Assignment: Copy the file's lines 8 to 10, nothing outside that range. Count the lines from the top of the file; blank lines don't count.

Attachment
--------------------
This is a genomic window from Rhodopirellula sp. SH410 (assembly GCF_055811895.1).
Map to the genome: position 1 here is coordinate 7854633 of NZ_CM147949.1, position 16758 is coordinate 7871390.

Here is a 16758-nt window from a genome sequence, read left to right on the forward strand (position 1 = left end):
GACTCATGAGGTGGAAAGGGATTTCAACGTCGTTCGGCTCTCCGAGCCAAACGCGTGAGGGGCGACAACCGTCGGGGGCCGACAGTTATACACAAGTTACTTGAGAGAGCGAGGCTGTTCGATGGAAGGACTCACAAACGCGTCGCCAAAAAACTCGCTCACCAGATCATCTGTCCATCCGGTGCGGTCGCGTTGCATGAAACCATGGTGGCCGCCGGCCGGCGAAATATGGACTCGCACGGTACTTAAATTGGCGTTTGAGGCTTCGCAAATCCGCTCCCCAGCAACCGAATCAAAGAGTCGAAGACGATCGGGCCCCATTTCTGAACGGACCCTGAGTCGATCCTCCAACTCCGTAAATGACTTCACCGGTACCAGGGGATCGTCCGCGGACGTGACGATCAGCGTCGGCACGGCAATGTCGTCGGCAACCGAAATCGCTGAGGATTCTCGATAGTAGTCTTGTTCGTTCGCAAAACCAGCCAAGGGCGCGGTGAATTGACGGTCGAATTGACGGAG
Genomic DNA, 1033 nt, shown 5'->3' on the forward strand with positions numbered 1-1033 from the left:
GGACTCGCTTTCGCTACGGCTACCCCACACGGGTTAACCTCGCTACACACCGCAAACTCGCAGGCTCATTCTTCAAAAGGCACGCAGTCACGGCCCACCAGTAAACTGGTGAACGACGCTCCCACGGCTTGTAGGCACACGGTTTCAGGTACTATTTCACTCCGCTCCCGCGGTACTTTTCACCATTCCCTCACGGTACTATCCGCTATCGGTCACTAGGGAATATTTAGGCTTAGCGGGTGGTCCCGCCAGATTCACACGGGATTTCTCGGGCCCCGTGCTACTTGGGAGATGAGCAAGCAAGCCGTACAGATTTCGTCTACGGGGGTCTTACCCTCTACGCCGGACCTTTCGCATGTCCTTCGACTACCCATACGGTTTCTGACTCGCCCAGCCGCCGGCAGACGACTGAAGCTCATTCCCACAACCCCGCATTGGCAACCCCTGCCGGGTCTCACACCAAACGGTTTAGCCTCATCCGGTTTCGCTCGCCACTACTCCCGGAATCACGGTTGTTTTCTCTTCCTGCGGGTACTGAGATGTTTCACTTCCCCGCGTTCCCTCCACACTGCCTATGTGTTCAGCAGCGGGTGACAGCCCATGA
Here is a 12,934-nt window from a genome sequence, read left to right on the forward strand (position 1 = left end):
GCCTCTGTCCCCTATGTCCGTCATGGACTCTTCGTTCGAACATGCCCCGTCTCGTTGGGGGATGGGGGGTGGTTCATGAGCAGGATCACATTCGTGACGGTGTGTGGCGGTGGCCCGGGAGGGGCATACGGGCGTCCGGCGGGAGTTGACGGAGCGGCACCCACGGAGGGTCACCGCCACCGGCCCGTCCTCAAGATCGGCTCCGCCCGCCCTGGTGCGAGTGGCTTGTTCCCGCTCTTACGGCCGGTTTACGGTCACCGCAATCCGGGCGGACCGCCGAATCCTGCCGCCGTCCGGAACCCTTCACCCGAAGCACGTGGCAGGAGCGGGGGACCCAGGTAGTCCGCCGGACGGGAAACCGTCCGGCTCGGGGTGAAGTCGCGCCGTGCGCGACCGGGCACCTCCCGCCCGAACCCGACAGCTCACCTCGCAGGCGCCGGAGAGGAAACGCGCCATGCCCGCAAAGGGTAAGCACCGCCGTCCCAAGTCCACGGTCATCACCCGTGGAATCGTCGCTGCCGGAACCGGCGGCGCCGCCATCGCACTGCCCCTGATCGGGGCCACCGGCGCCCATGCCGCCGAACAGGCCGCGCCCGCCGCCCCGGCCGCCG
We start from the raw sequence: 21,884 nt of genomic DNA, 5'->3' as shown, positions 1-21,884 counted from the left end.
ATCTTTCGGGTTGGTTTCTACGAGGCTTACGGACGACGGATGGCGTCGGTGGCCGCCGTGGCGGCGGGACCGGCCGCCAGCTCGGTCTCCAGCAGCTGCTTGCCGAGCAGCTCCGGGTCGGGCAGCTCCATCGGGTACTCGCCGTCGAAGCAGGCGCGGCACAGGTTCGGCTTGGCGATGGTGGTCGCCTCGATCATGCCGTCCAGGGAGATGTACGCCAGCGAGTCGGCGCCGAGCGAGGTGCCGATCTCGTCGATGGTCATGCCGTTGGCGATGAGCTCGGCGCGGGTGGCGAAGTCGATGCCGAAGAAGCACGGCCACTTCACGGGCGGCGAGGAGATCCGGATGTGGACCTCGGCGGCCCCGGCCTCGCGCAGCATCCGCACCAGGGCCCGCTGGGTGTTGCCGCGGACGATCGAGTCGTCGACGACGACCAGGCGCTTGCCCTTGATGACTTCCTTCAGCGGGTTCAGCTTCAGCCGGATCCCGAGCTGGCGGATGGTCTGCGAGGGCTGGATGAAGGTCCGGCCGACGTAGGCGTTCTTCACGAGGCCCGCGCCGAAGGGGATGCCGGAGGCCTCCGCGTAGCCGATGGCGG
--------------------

GCCTCTGTCCCCTATGTCCGTCATGGACTCTTCGTTCGAACATGCCCCGTCTCGTTGGGGGATGGGGGGTGGTTCATGAGCAGGATCACATTCGTGACGGTGTGTGGCGGTGGCCCGGGAGGGGCATACGGGCGTCCGGCGGGAGTTGACGGAGCGGCACCCACGGAGGGTCACCGCCACCGGCCCGTCCTCAAGATCGGCTCCGCCCGCCCTGGTGCGAGTGGCTTGTTCCCGCTCTTACGGCCGGTTTACGGTCACCGCAATCCGGGCGGACCGCCGAATCCTGCCGCCGTCCGGAACCCTTCACCCGAAGCACGTGGCAGGAGCGGGGGACCCAGGTAGTCCGCCGGACGGGAAACCGTCCGGCTCGGGGTGAAGTCGCGCCGTGCGCGACCGGGCACCTCCCGCCCGAACCCGACAGCTCACCTCGCAGGCGCCGGAGAGGAAACGCGCCATGCCCGCAAAGGGTAAGCACCGCCGTCCCAAGTCCACGGTCATCACCCGTGGAATCGTCGCTGCCGGAACCGGCGGCGCCGCCATCGCACTGCCCCTGATCGGGGCCACCGGCGCCCATGCCGCCGAACAGGCCGCGCCCGCCGCCCCGGCCGCCG
We start from the raw sequence: 21,884 nt of genomic DNA, 5'->3' as shown, positions 1-21,884 counted from the left end.
ATCTTTCGGGTTGGTTTCTACGAGGCTTACGGACGACGGATGGCGTCGGTGGCCGCCGTGGCGGCGGGACCGGCCGCCAGCTCGGTCTCCAGCAGCTGCTTGCCGAGCAGCTCCGGGTCGGGCAGCTCCATCGGGTACTCGCCGTCGAAGCAGGCGCGGCACAGGTTCGGCTTGGCGATGGTGGTCGCCTCGATCATGCCGTCCAGGGAGATGTACGCCAGCGAGTCGGCGCCGAGCGAGGTGCCGATCTCGTCGATGGTCATGCCGTTGGCGATGAGCTCGGCGCGGGTGGCGAAGTCGATGCCGAAGAAGCACGGCCACTTCACGGGCGGCGAGGAGATCCGGATGTGGACCTCGGCGGCCCCGGCCTCGCGCAGCATCCGCACCAGGGCCCGCTGGGTGTTGCCGCGGACGATCGAGTCGTCGACGACGACCAGGCGCTTGCCCTTGATGACTTCCTTCAGCGGGTTCAGCTTCAGCCGGATCCCGAGCTGGCGGATGGTCTGCGAGGGCTGGATGAAGGTCCGGCCGACGTAGGCGTTCTTCACGAGGCCCGCGCCGAAGGGGATGCCGGAGGCCTCCGCGTAGCCGATGGCGG